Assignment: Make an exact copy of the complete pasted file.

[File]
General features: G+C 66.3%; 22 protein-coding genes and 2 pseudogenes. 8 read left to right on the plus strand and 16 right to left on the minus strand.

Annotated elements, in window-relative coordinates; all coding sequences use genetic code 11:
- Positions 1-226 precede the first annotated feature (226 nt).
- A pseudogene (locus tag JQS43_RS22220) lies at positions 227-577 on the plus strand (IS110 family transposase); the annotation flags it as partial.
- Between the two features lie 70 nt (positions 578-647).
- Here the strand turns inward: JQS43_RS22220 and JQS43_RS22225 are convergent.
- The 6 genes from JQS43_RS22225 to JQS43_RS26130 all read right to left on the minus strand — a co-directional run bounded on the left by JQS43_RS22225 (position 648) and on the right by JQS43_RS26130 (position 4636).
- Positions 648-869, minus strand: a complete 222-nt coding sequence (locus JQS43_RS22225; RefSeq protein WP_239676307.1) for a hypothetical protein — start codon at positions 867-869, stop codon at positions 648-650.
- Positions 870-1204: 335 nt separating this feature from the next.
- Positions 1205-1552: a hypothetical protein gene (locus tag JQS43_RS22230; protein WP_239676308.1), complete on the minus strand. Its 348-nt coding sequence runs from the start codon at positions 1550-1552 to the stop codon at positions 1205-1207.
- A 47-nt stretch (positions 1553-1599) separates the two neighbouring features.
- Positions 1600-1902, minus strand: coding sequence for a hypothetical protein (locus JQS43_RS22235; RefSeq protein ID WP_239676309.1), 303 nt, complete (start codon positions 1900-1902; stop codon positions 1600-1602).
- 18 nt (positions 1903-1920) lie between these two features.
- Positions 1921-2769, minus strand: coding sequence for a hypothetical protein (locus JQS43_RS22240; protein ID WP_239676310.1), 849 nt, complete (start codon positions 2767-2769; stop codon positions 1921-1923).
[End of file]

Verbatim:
General features: G+C 66.3%; 22 protein-coding genes and 2 pseudogenes. 8 read left to right on the plus strand and 16 right to left on the minus strand.

Annotated elements, in window-relative coordinates; all coding sequences use genetic code 11:
- Positions 1-226 precede the first annotated feature (226 nt).
- A pseudogene (locus tag JQS43_RS22220) lies at positions 227-577 on the plus strand (IS110 family transposase); the annotation flags it as partial.
- Between the two features lie 70 nt (positions 578-647).
- Here the strand turns inward: JQS43_RS22220 and JQS43_RS22225 are convergent.
- The 6 genes from JQS43_RS22225 to JQS43_RS26130 all read right to left on the minus strand — a co-directional run bounded on the left by JQS43_RS22225 (position 648) and on the right by JQS43_RS26130 (position 4636).
- Positions 648-869, minus strand: a complete 222-nt coding sequence (locus JQS43_RS22225; RefSeq protein WP_239676307.1) for a hypothetical protein — start codon at positions 867-869, stop codon at positions 648-650.
- Positions 870-1204: 335 nt separating this feature from the next.
- Positions 1205-1552: a hypothetical protein gene (locus tag JQS43_RS22230; protein WP_239676308.1), complete on the minus strand. Its 348-nt coding sequence runs from the start codon at positions 1550-1552 to the stop codon at positions 1205-1207.
- A 47-nt stretch (positions 1553-1599) separates the two neighbouring features.
- Positions 1600-1902, minus strand: coding sequence for a hypothetical protein (locus JQS43_RS22235; RefSeq protein ID WP_239676309.1), 303 nt, complete (start codon positions 1900-1902; stop codon positions 1600-1602).
- 18 nt (positions 1903-1920) lie between these two features.
- Positions 1921-2769, minus strand: coding sequence for a hypothetical protein (locus JQS43_RS22240; protein ID WP_239676310.1), 849 nt, complete (start codon positions 2767-2769; stop codon positions 1921-1923).